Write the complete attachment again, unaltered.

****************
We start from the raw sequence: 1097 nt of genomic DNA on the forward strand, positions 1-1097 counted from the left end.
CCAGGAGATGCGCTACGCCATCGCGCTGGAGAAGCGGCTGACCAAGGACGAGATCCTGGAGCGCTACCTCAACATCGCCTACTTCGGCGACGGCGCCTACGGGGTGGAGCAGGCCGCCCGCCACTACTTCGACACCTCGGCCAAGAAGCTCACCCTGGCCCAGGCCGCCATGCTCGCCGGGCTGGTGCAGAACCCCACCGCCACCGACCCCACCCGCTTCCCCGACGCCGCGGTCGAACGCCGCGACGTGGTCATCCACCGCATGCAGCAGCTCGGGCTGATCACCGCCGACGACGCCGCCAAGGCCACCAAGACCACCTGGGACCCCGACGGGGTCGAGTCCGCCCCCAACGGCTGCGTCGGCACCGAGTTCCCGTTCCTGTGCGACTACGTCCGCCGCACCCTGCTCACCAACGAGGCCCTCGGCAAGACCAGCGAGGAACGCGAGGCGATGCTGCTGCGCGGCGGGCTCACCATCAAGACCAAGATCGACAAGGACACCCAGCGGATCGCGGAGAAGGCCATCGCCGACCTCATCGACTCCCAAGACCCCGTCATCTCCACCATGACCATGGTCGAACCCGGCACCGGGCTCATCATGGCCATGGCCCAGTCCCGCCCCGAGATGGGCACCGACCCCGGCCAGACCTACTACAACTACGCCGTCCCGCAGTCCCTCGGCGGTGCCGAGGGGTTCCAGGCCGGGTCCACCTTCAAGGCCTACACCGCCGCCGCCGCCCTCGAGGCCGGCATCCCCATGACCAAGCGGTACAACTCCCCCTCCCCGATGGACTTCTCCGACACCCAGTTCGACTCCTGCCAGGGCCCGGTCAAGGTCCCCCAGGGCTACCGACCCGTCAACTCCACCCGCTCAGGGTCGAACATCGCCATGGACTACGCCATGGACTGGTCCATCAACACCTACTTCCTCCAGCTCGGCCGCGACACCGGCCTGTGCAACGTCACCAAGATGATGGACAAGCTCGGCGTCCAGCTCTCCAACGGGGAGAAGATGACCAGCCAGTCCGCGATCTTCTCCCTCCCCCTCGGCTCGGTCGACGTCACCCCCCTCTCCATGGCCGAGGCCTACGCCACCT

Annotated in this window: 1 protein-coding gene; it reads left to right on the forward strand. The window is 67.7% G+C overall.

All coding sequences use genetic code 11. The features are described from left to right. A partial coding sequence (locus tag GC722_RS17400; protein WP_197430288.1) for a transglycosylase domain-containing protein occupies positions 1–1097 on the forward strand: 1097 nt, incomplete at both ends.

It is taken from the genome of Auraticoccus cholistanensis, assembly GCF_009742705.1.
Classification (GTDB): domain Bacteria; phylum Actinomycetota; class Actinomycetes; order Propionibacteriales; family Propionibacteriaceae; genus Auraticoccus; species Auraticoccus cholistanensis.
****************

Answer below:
We start from the raw sequence: 1097 nt of genomic DNA on the forward strand, positions 1-1097 counted from the left end.
CCAGGAGATGCGCTACGCCATCGCGCTGGAGAAGCGGCTGACCAAGGACGAGATCCTGGAGCGCTACCTCAACATCGCCTACTTCGGCGACGGCGCCTACGGGGTGGAGCAGGCCGCCCGCCACTACTTCGACACCTCGGCCAAGAAGCTCACCCTGGCCCAGGCCGCCATGCTCGCCGGGCTGGTGCAGAACCCCACCGCCACCGACCCCACCCGCTTCCCCGACGCCGCGGTCGAACGCCGCGACGTGGTCATCCACCGCATGCAGCAGCTCGGGCTGATCACCGCCGACGACGCCGCCAAGGCCACCAAGACCACCTGGGACCCCGACGGGGTCGAGTCCGCCCCCAACGGCTGCGTCGGCACCGAGTTCCCGTTCCTGTGCGACTACGTCCGCCGCACCCTGCTCACCAACGAGGCCCTCGGCAAGACCAGCGAGGAACGCGAGGCGATGCTGCTGCGCGGCGGGCTCACCATCAAGACCAAGATCGACAAGGACACCCAGCGGATCGCGGAGAAGGCCATCGCCGACCTCATCGACTCCCAAGACCCCGTCATCTCCACCATGACCATGGTCGAACCCGGCACCGGGCTCATCATGGCCATGGCCCAGTCCCGCCCCGAGATGGGCACCGACCCCGGCCAGACCTACTACAACTACGCCGTCCCGCAGTCCCTCGGCGGTGCCGAGGGGTTCCAGGCCGGGTCCACCTTCAAGGCCTACACCGCCGCCGCCGCCCTCGAGGCCGGCATCCCCATGACCAAGCGGTACAACTCCCCCTCCCCGATGGACTTCTCCGACACCCAGTTCGACTCCTGCCAGGGCCCGGTCAAGGTCCCCCAGGGCTACCGACCCGTCAACTCCACCCGCTCAGGGTCGAACATCGCCATGGACTACGCCATGGACTGGTCCATCAACACCTACTTCCTCCAGCTCGGCCGCGACACCGGCCTGTGCAACGTCACCAAGATGATGGACAAGCTCGGCGTCCAGCTCTCCAACGGGGAGAAGATGACCAGCCAGTCCGCGATCTTCTCCCTCCCCCTCGGCTCGGTCGACGTCACCCCCCTCTCCATGGCCGAGGCCTACGCCACCT

Annotated in this window: 1 protein-coding gene; it reads left to right on the forward strand. The window is 67.7% G+C overall.

All coding sequences use genetic code 11. The features are described from left to right. A partial coding sequence (locus tag GC722_RS17400; protein WP_197430288.1) for a transglycosylase domain-containing protein occupies positions 1–1097 on the forward strand: 1097 nt, incomplete at both ends.

It is taken from the genome of Auraticoccus cholistanensis, assembly GCF_009742705.1.
Classification (GTDB): domain Bacteria; phylum Actinomycetota; class Actinomycetes; order Propionibacteriales; family Propionibacteriaceae; genus Auraticoccus; species Auraticoccus cholistanensis.